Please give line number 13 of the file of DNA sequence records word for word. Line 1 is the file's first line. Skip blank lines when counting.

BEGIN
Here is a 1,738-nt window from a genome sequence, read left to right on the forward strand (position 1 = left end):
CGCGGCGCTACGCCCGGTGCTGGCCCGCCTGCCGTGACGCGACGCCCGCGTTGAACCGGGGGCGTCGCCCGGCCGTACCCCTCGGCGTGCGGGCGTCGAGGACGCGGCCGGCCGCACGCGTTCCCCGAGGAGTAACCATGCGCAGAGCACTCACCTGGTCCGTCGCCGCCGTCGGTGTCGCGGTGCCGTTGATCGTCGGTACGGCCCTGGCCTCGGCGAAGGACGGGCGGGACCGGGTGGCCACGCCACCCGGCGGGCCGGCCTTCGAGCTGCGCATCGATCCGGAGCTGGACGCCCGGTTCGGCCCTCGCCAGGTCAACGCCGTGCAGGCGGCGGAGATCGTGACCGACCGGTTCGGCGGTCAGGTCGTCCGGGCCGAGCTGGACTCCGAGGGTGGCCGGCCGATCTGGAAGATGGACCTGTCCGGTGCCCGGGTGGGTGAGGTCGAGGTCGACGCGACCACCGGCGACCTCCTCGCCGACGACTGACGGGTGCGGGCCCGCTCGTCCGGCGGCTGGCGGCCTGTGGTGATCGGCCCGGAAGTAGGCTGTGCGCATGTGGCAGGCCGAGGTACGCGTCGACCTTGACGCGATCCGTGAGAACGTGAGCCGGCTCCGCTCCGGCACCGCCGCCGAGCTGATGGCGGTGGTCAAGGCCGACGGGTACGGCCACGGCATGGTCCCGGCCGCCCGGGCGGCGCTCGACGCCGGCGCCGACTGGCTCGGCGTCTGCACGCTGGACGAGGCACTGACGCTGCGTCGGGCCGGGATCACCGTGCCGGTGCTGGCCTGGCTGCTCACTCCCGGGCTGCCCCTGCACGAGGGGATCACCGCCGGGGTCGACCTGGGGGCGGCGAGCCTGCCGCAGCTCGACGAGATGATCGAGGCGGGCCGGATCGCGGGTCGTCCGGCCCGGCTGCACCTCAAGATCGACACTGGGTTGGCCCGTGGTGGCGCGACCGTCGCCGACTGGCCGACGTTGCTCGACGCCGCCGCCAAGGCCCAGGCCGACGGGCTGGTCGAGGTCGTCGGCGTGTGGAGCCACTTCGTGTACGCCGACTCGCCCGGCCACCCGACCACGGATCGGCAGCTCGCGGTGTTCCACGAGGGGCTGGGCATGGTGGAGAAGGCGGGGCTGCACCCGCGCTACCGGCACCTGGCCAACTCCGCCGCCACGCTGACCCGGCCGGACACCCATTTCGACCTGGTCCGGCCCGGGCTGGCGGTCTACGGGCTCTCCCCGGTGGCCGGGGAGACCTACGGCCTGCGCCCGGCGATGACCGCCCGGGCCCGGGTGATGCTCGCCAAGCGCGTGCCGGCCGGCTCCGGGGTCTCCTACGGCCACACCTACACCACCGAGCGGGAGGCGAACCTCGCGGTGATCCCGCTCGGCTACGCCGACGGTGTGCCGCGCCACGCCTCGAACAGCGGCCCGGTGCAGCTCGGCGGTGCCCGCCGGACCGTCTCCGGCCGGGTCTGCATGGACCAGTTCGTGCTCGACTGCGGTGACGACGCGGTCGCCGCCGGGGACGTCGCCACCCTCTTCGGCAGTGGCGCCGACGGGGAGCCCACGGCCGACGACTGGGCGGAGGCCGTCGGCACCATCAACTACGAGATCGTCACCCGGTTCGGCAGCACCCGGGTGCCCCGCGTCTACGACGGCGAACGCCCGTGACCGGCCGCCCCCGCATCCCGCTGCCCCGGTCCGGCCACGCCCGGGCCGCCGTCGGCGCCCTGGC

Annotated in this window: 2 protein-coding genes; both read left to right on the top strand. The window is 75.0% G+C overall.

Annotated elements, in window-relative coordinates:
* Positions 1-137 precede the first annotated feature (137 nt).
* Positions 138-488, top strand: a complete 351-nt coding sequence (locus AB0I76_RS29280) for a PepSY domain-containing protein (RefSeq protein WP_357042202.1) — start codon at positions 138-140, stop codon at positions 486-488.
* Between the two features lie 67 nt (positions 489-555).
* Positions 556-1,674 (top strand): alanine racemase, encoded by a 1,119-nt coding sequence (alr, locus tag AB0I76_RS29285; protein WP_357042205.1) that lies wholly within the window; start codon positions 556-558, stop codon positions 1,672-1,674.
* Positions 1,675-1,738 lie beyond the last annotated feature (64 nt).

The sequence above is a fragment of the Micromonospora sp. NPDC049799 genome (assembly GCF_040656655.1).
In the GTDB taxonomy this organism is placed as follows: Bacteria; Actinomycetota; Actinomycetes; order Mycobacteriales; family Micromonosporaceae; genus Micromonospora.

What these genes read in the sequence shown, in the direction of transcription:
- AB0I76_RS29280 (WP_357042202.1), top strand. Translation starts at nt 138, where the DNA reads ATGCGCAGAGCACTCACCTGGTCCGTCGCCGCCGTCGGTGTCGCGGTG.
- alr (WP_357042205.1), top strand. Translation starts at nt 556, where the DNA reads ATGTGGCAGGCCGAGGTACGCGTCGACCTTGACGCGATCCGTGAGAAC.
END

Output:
- AB0I76_RS29280 (WP_357042202.1), top strand. Translation starts at nt 138, where the DNA reads ATGCGCAGAGCACTCACCTGGTCCGTCGCCGCCGTCGGTGTCGCGGTG.